Climate & Social Justice

Activists Lock Themselves to Construction Equipment to Protest Fossil Fuel Expansion


Three activists locked themselves to different pieces of construction equipment on Sept. 14 to protest natural gas projects in Burrillville. (FANG)

BURRILLVILLE, R.I. — Environmental activists again staged an act of disobedience on the grounds of a natural gas pipeline project and a proposed fossil fuel power plant.

Before sunrise on Sept. 14, Matt Smith of New Jersey, Nick Katkevich of Rhode Island and Keith Clougherty of Massachusetts locked themselves to construction equipment with fortified PVC pipes. Work was halted for nearly four hours until police removed them from the site at 8:45 a.m. Nearly 60 workers had to leave the compressor station during the incident.

The three were arrested and charged with disorderly conduct and trespassing. They were released later in the day from Providence District Court.

The expansion project at the compressor station, owned by Spectra Energy, will increase the volume of natural gas flowing along the 1,200-mile Algonquin pipeline that runs from New Jersey to a distribution hub outside Boston.

The protests was held to draw attention to the local and global environmental impacts of natural-gas extraction, distribution and use as a fuel.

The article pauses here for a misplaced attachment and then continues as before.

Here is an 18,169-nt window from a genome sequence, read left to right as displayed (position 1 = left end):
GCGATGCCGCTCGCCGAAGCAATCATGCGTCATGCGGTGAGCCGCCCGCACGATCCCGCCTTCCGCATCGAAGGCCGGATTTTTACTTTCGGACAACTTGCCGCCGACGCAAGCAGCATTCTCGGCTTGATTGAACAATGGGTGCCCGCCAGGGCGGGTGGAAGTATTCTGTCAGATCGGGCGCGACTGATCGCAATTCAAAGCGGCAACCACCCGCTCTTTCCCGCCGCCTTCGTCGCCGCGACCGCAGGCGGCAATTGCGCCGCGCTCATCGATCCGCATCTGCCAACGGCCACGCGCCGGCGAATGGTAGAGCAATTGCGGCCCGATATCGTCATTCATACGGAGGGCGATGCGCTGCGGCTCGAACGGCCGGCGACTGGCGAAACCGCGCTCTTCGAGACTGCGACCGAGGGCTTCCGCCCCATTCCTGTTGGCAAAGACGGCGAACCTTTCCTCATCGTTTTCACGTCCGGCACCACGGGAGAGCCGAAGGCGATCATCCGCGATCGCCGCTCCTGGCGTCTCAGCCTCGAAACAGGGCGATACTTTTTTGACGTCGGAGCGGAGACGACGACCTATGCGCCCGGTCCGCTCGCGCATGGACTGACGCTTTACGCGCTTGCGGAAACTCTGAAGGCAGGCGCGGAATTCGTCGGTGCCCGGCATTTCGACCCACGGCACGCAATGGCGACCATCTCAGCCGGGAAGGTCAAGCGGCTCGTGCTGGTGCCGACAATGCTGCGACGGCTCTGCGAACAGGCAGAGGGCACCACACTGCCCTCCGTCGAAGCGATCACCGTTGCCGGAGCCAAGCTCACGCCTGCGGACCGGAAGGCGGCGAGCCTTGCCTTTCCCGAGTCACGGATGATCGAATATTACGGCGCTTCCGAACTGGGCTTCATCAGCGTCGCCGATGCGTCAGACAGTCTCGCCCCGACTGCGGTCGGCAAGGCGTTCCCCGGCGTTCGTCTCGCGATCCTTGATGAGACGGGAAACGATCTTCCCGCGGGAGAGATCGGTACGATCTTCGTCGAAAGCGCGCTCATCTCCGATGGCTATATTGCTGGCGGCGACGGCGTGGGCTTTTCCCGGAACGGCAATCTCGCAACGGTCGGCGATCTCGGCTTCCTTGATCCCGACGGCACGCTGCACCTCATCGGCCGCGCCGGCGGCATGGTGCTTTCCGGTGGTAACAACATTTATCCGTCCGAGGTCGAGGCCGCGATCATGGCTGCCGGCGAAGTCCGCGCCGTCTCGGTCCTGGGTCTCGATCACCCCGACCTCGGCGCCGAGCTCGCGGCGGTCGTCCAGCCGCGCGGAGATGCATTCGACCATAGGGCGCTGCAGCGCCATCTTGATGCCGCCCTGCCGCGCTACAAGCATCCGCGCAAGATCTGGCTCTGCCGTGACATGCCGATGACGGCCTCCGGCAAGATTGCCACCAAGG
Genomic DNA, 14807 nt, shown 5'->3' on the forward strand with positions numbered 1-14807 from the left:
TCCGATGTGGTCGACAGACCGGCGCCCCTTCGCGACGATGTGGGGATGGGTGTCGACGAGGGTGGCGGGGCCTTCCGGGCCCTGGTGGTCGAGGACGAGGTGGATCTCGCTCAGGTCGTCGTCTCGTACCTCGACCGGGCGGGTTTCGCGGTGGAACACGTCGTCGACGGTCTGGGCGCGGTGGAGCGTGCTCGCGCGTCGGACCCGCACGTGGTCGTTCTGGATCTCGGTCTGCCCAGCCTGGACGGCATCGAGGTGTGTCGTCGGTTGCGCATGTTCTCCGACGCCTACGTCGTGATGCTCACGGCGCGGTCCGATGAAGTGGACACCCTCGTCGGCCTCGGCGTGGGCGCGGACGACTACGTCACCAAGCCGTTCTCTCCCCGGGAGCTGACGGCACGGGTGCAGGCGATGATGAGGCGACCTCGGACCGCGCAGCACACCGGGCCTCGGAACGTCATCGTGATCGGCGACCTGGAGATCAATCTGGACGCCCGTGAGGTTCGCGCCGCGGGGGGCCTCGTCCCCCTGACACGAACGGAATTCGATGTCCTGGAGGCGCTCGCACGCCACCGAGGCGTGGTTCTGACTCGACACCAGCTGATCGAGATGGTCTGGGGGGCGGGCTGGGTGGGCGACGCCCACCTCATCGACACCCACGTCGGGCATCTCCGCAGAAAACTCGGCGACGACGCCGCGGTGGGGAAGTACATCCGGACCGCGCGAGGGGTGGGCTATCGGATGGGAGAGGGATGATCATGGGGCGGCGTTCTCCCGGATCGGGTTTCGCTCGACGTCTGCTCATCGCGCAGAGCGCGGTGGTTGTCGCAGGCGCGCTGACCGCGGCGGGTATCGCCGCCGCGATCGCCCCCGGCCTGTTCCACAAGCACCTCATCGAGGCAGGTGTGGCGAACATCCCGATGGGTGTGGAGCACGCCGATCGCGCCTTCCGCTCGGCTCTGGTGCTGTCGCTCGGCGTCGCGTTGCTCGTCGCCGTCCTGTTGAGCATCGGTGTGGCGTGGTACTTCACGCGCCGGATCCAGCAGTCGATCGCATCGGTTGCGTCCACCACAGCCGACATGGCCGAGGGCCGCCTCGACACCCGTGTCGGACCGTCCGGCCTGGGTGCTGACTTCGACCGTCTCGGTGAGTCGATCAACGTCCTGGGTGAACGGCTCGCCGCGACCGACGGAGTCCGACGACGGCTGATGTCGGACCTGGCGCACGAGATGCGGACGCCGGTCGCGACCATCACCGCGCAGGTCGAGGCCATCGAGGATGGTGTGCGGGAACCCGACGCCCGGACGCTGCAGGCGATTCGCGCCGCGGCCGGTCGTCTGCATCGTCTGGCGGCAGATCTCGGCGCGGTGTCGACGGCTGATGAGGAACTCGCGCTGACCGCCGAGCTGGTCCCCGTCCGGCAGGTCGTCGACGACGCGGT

“What happens in Burrillville doesn’t stay in Burrillville. This project hurts communities across the Northeast and climate change is already killing people around the world,” said Clougherty, who lives near a proposed compressor station and pipeline expansion project in Weymouth, Mass.

On Aug. 13, two protesters were arrested after locking themselves to the gate of the compressor station. Both were released the same day and eventually convicted of trespassing. One of the arrested was Peter Nightingale. The University of Rhode Island physics professor recently embarked on a series of fasts to coincide with several protests in Rhode Island and an ongoing protest outside of the Federal Energy Regulatory Commission (FERC), the agency in Washington, D.C., that issues permits for fossil-fuel projects.

“FERC has a pattern of rubber-stamping fracking-related infrastructure and other fossil-fuel projects, in violation of the National Environmental Policy Act as well as ancient, venerated legal principles,” said Nightingale, a founding member of the divestment advocacy group Fossil Free Rhode Island.

Activists have held regular protests at and outside the compressor station. In May, two protesters were arrested after a tree-sit at the edge of the compressor station. Civil disobedience has been on the rise since Gov. Gina Raimondo announced last month plans for a $700 million natural gas-fired power plant on land next to the compressor station.

National Grid recently unveiled plans for a $100 million gas-liquefaction plant on the Providence waterfront. A similar project is planned for New Bedford, Mass. A new gas-fired power plant also is being built in Salem, Mass., in tandem with pipeline expansion.

New England’s governors say the projects are needed to ease winter demand for natural gas and control price swings.

This latest protest was organized by Fighting Against Natural Gas (FANG), a group with an active chapter in Rhode Island that has engaged in several protests against natural-gas projects across southern New England since it was founded in 2014.

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